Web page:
Summarising: If there is a 10 kW On Grid System installed on a premises, an Off Grid System can also be installed on that property up to a maximum of 90 kW for a 100 kW Total eligibility for STCs.

    Not many installers have experience or much understanding on this point however, and critically importantly is that the two systems [one On Grid plus one Off Grid] must be properly electrically separated and isolated, in every way, including separate MEN’s.

    This is a rapidly growing market sector in Australia for both Commercial and Residential and opens many doors for customers to dramatically reduce electricity bills.

    A Case in point: We start an install next week at a small suburban shopping centre on the Gold Coast with annual electricity bills around the $350,000 mark. Over 50% of that relates to commercial AC systems. There are no solar systems at this premises yet, so the appropriate system design was a maximum Off Grid PV solution for STCs [100 kW] servicing mainly two of the larger ACs.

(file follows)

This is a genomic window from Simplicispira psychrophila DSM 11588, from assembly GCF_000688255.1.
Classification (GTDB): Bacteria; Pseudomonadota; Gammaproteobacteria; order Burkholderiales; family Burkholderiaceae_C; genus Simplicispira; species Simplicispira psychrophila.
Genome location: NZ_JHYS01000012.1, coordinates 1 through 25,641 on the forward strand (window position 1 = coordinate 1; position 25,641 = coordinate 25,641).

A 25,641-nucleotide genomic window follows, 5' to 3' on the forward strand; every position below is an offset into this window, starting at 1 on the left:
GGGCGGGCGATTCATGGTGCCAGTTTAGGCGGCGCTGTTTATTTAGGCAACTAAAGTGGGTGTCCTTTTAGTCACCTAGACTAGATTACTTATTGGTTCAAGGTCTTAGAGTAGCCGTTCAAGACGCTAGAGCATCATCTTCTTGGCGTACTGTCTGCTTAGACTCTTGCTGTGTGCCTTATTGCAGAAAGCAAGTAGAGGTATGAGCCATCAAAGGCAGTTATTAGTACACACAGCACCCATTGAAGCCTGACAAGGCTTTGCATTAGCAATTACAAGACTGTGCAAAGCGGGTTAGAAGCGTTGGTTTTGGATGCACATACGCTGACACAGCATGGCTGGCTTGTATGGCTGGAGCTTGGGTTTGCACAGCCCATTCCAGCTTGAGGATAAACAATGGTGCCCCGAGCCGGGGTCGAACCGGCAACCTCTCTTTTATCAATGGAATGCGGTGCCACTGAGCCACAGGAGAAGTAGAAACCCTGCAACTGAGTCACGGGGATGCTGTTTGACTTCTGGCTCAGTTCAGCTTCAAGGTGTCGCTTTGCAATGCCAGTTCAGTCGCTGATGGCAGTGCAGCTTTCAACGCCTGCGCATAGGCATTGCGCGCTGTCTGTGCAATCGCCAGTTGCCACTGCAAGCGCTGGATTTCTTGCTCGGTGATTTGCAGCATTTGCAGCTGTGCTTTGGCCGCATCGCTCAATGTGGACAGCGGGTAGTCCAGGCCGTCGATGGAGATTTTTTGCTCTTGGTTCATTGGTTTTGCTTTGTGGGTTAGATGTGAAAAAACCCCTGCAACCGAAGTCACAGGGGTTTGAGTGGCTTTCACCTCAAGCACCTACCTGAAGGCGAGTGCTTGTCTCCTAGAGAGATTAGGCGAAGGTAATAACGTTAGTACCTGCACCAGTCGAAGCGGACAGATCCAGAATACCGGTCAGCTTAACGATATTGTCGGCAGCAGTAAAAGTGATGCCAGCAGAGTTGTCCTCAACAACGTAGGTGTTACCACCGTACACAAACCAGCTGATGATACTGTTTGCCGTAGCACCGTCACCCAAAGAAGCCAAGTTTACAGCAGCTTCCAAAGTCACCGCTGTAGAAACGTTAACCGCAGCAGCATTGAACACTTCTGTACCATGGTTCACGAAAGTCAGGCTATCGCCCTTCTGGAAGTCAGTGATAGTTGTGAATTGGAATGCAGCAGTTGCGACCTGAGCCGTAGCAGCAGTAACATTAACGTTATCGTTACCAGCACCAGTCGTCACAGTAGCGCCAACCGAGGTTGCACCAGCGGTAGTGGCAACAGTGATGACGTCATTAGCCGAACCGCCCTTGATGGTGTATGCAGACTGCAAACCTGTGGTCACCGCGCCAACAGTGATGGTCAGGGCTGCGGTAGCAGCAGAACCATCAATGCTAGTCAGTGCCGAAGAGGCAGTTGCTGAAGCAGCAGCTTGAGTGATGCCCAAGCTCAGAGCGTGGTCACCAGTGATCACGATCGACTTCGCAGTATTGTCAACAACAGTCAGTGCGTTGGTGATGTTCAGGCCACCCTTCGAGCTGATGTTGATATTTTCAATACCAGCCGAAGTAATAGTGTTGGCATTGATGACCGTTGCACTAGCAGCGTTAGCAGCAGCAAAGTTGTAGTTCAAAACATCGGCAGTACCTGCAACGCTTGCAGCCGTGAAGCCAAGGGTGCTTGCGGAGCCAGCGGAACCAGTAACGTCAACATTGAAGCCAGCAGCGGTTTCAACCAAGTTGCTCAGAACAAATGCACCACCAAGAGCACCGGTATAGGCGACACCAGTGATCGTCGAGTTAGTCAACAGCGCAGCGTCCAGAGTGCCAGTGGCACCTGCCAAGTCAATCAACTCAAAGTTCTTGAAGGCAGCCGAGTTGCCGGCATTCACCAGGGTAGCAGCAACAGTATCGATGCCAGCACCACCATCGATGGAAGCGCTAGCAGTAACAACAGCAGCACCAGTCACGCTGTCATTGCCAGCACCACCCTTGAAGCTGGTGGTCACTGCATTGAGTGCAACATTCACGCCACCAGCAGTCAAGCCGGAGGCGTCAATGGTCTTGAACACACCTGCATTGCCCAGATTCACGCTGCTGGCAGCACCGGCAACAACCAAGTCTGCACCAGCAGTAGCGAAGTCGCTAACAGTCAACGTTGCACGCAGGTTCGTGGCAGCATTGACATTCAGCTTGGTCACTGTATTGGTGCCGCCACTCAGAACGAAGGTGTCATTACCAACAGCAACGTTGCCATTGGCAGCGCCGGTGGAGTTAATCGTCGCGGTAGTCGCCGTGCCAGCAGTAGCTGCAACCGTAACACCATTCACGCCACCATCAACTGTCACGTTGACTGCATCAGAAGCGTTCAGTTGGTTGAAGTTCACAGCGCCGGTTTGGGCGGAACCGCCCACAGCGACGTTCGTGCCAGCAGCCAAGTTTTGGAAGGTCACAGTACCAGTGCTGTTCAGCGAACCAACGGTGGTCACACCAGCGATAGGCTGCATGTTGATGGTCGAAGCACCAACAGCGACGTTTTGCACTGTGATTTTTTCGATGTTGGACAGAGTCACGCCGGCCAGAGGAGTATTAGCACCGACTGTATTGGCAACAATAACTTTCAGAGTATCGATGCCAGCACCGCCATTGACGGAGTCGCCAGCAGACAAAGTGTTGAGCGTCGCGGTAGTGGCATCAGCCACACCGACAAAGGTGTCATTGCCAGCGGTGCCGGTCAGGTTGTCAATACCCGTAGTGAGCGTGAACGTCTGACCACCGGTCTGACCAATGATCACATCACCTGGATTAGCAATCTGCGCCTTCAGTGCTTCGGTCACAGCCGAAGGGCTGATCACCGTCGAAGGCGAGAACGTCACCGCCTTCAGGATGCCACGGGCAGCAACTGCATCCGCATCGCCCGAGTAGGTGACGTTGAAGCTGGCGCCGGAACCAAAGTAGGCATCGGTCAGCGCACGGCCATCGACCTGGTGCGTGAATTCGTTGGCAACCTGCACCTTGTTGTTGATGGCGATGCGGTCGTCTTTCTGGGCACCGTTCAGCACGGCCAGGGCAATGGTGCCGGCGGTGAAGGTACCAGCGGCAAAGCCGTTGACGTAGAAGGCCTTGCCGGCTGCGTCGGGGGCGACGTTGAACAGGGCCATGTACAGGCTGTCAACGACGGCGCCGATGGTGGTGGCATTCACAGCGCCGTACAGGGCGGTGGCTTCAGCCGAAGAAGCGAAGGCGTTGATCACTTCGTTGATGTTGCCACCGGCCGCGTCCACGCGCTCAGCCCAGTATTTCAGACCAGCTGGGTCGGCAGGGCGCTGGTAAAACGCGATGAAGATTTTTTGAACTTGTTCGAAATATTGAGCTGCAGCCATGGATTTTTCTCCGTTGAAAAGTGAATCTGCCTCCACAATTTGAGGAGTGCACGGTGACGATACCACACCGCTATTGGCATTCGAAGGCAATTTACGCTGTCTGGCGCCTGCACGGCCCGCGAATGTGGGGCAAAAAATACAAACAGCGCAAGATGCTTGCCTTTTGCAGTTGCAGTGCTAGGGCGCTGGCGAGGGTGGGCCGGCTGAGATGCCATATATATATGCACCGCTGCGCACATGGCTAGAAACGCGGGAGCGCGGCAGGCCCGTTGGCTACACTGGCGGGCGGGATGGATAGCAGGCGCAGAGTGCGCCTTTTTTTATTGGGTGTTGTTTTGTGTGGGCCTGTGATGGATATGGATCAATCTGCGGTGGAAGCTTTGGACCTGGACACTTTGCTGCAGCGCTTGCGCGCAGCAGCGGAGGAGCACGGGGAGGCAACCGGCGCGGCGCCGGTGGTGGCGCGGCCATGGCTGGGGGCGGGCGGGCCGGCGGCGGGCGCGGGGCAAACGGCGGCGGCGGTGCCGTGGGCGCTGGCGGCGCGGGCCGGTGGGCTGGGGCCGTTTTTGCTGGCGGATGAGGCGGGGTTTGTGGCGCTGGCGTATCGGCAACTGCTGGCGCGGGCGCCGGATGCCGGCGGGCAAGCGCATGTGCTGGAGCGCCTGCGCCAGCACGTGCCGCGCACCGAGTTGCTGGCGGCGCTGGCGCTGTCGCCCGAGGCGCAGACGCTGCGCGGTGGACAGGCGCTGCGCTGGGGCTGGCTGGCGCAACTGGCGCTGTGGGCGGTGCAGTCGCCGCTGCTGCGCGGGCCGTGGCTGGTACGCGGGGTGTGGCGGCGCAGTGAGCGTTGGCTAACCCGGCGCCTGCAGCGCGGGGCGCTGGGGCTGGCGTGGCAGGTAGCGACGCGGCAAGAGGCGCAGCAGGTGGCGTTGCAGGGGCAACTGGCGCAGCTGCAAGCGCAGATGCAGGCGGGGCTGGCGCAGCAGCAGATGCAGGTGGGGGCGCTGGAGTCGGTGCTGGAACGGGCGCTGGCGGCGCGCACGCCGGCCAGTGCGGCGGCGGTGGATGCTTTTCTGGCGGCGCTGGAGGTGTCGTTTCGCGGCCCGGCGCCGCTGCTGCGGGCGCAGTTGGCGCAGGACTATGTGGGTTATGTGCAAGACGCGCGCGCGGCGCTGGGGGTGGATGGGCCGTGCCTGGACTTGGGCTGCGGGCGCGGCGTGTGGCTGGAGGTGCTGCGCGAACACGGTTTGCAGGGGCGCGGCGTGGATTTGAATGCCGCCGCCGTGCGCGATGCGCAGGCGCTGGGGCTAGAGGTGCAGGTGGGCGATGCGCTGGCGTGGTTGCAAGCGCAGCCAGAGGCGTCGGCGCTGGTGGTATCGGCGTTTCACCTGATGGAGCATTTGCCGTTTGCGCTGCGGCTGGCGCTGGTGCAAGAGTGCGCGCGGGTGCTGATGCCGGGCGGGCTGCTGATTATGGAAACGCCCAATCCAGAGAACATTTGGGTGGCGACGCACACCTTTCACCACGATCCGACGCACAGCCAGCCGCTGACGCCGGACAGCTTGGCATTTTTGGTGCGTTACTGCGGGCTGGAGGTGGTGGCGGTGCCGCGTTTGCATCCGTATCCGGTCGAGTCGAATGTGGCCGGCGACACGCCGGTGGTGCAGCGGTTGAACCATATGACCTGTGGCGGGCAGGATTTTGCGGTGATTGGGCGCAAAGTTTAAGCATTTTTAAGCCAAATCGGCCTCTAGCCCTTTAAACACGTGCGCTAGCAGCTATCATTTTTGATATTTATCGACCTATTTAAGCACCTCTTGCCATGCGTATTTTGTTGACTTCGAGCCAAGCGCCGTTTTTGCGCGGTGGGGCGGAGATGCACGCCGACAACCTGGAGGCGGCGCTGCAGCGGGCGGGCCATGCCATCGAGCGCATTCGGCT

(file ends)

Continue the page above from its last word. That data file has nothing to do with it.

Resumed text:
Every business in particular, can benefit through additional Off Grid Solutions being installed on premises, particularly for high current and rotating machinery.

    Robust, reliable and enduring, self contained solutions.

    Lawrence Coomber

  11. Gail de Vries says

    I am one of the lucky ones to have my solar power installed in 2012 and get the 44cent feed in tariff. The contract was put in my (soon to be ex-) husband’s name. I have found the agreement online and it says the contract is transferrable between spouses, but they don’t say how to do it. I’ve looked at the contract he signed and there is no information that could help me on there either. Can you help me please?

  12. I currently receive the 44c FIT. I am with AGL who have just advised that – “We’ve identified that you’re currently receiving both the 44c/kWh Queensland government scheme feed-in tariff and the 5c/kWh AGL retailer feed-in tariff.

    As you’ll no longer be eligible to receive the 5c/kWh AGL retailer feed-in tariff in addition to the government scheme feed-in tariff, we’ll stop paying you the AGL retailer feed-in tariff from 1 August 2022.”

    Nothing has changed in my home situation – AGL have just decided that they don’t need to pay for power.

    How is it legal that AGL can offer 0 cents on top of the gov FIT?
    Who do I switch to get away from AGL and still keep the 44c Qld Government feed-in tariff?

    • I’d also like to know if any other providers in Qld will continue to pay their FIT on top of the 44c Qld gov FIT. Not only is AGL reneging on its FIT, but its Tariff 11 is also increasing by near 25% come 1 Aug.

    • Ronald Brakels says